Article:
One of the Dragon Talks podcasts mentions Undermountain keeps resurrecting him.

    Dragon Talk is a surprisingly valuable source of information as they share the lore that ended up cut for space. I've learned more from that podcast in several subjects than the book the podcast was trying to promote.


    I think an AL adventure two or three years ago ended with his resurrection as well.
    Last edited by Jester David; Tuesday, 13th November, 2018 at 04:06 PM.
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  6. #6
    While I have not ran W: DMM, from reading the book, it seems like a DM could run it as an episodic TV show. Each level seems like it could be short enough for a single 4 hr session and besides Halaster each level has very little to do with one another.

    So far each Dungeon has bad guys to beat via combat, but also contains many, many Role-Play oppertunities. Also in my opinion each Undermountain level, seems so modular that it could be used as stand alone dungeons for easy plug n play.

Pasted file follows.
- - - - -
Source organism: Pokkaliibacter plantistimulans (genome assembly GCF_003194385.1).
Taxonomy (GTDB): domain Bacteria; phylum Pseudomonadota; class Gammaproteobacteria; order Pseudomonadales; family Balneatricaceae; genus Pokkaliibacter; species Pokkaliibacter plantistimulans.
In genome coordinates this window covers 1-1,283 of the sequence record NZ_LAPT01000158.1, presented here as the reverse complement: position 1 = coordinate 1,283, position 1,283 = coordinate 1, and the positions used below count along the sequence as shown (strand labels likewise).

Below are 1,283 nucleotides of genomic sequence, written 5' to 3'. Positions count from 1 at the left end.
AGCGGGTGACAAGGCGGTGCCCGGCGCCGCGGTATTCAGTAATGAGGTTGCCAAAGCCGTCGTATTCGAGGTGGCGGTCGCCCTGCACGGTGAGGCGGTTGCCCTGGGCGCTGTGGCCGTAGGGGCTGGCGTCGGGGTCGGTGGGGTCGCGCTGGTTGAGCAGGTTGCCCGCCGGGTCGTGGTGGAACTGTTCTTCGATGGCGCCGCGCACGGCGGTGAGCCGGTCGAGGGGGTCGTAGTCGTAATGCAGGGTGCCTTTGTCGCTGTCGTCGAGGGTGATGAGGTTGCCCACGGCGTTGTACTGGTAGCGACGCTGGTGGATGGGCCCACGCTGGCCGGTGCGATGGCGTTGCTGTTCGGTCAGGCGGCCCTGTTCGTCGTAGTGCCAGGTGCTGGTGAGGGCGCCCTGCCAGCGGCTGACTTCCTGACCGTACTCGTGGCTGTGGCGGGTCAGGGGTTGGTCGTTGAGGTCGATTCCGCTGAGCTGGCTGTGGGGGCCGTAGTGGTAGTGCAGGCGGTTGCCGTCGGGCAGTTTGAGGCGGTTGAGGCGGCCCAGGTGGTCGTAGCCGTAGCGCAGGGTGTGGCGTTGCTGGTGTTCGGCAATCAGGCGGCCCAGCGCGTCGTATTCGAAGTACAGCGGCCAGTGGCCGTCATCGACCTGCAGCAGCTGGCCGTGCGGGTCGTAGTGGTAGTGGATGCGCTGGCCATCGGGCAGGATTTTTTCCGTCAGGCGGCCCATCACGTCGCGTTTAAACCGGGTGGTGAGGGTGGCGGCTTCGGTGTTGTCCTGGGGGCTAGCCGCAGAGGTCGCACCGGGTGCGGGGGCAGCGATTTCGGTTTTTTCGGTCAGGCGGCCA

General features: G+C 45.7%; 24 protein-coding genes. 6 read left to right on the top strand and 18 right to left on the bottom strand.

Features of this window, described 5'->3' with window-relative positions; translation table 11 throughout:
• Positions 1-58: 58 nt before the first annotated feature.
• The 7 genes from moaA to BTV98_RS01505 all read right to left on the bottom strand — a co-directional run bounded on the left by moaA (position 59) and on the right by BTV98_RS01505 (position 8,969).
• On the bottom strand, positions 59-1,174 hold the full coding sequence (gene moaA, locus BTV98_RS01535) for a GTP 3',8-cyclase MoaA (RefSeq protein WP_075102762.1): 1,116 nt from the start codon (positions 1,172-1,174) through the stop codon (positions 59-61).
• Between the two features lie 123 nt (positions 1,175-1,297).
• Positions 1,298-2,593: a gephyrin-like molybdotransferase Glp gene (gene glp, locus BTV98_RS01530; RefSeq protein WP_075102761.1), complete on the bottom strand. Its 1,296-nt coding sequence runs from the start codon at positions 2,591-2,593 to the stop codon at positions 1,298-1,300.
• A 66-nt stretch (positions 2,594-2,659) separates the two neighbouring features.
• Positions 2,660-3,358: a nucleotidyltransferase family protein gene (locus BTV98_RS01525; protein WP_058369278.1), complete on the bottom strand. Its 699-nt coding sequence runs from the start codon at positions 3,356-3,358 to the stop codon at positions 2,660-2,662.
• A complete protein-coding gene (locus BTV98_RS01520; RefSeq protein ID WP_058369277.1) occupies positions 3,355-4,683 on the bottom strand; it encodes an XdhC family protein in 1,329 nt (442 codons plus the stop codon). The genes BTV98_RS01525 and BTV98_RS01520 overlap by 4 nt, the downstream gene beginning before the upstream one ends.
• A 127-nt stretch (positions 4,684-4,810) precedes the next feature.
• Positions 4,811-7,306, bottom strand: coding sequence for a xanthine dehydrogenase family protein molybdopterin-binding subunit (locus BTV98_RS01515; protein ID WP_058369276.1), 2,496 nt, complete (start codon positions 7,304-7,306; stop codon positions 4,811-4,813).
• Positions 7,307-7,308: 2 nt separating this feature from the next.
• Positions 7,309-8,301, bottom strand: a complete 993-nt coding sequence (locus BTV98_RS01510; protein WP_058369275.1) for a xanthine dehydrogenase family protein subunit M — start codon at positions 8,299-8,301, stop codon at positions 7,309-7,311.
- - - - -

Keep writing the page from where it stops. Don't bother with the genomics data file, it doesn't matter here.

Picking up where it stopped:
@Jester David Looking forward to your reveiw on 5MWD.

  7. #7
    Re: crashed Spelljammer: are there any details on how Spelljamming works or rules for Spelljamming, or is it just a bit of funky scenery?

  8. #8
    One thing that should be said – and is probably obvious to some and not at all to others – is that this is not an "adventure" like the other modules where there is an overarching plot/goal to pursue.

    There are some hooks to accomplish a few specific things, but in the end either the GM or PCs will have to find a reason to go all the way down and experience it all. That is fine for some groups and a non-starter for others so keep that in mind.

  9. #9
    Join Date
    Aug 2007
    New Zealand
    @brimmels: Dragon Heist is for levels 1-5.

  10. #10
    Join Date
    Sep 2015
    South Carolina
    Quote Originally Posted by pukunui View Post
    @brimmels: Dragon Heist is for levels 1-5.
    Or even 1-4 with some random attempt at supporting level 5